Telecommuting can be an excellent option for cancer survivors who are working through treatment or re-entering the workforce after taking time off. Working from home can eliminate a draining commute, allow for intermittent power naps, create a quiet work-space alternative when chemo brain makes it challenging to focus in a noisy cubicle, and the list of benefits goes on. Yet we often hear from patients who are understandably nervous that their employers won’t be open to letting them work remotely.
However, a recent analysis conducted by Global Workplace Analytics and reported upon by CAC partner FlexJobs carries some good news: The number of people telecommuting has increased significantly over the past 10 years. Furthermore, this research suggests that it’s not only employees who benefit from being able to work remotely — everyone does. Here are some of the key points:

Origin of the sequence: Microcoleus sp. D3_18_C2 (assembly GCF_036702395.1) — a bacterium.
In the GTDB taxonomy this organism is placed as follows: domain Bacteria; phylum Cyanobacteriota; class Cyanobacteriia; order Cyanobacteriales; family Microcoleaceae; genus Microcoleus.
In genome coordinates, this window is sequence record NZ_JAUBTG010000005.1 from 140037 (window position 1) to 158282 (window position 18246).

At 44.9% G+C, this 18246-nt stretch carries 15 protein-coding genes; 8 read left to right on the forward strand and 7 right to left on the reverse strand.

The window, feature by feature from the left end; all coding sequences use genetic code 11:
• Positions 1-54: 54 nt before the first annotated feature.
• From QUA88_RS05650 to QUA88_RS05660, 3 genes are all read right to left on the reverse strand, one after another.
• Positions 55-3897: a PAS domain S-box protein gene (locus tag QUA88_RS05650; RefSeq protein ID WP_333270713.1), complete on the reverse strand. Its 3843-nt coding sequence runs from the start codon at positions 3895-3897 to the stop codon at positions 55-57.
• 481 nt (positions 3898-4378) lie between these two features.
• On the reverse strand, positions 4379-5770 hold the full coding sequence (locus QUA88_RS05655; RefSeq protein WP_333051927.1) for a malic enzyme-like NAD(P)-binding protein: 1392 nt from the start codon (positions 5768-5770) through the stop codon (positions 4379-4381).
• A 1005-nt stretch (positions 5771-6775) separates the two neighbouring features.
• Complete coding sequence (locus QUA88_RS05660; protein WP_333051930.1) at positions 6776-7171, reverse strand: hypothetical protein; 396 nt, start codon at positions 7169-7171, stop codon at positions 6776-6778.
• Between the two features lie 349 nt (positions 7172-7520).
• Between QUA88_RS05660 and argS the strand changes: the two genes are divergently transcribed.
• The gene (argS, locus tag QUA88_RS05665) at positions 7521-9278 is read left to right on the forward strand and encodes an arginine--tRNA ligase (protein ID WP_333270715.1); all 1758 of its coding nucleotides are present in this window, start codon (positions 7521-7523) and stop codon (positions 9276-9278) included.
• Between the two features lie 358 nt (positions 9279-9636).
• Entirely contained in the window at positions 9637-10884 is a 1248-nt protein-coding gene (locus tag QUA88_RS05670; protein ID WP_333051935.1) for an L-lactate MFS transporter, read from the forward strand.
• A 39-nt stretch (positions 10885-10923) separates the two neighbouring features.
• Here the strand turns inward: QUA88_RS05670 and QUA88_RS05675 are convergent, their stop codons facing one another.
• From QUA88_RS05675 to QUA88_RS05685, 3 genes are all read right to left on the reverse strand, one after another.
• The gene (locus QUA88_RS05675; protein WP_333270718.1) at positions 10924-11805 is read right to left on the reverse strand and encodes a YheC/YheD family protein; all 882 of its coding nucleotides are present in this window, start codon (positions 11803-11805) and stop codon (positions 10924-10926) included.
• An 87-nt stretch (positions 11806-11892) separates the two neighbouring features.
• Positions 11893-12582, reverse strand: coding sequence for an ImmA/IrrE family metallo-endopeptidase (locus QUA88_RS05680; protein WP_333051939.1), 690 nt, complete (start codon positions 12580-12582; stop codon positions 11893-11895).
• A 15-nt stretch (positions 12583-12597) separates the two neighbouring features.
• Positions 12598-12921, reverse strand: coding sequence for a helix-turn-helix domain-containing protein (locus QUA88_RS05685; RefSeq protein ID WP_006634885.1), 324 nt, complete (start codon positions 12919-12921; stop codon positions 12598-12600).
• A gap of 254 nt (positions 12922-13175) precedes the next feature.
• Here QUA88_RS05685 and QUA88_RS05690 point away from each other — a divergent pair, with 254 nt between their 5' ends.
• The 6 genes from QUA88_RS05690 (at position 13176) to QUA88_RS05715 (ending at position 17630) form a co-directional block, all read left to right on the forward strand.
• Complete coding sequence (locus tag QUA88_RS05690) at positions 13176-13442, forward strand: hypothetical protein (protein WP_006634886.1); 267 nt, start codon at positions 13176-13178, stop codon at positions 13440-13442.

- Since 2005, telecommuting grew 103% among workers who are not self-employed; and increased by 6.5% in 2014 alone.
- The federal government saw the largest growth in its remote workforce — a whopping 424.3%.
- Employees save between $2,000 and $7,000 per year by working from home.
- Businesses save approximately $11,000 per person per year, thanks to telecommuting.
- By increasing the number of telecommuters across the U.S., we could see a national savings of more than $700 billion per year.
So if you’re thinking of asking your employer about telecommuting as a reasonable accommodation, keep in mind that more employers are amenable to the idea than ever before. And remember, the key to any conversation about work-related modifications is to consider and address your employer’s needs as well as your own.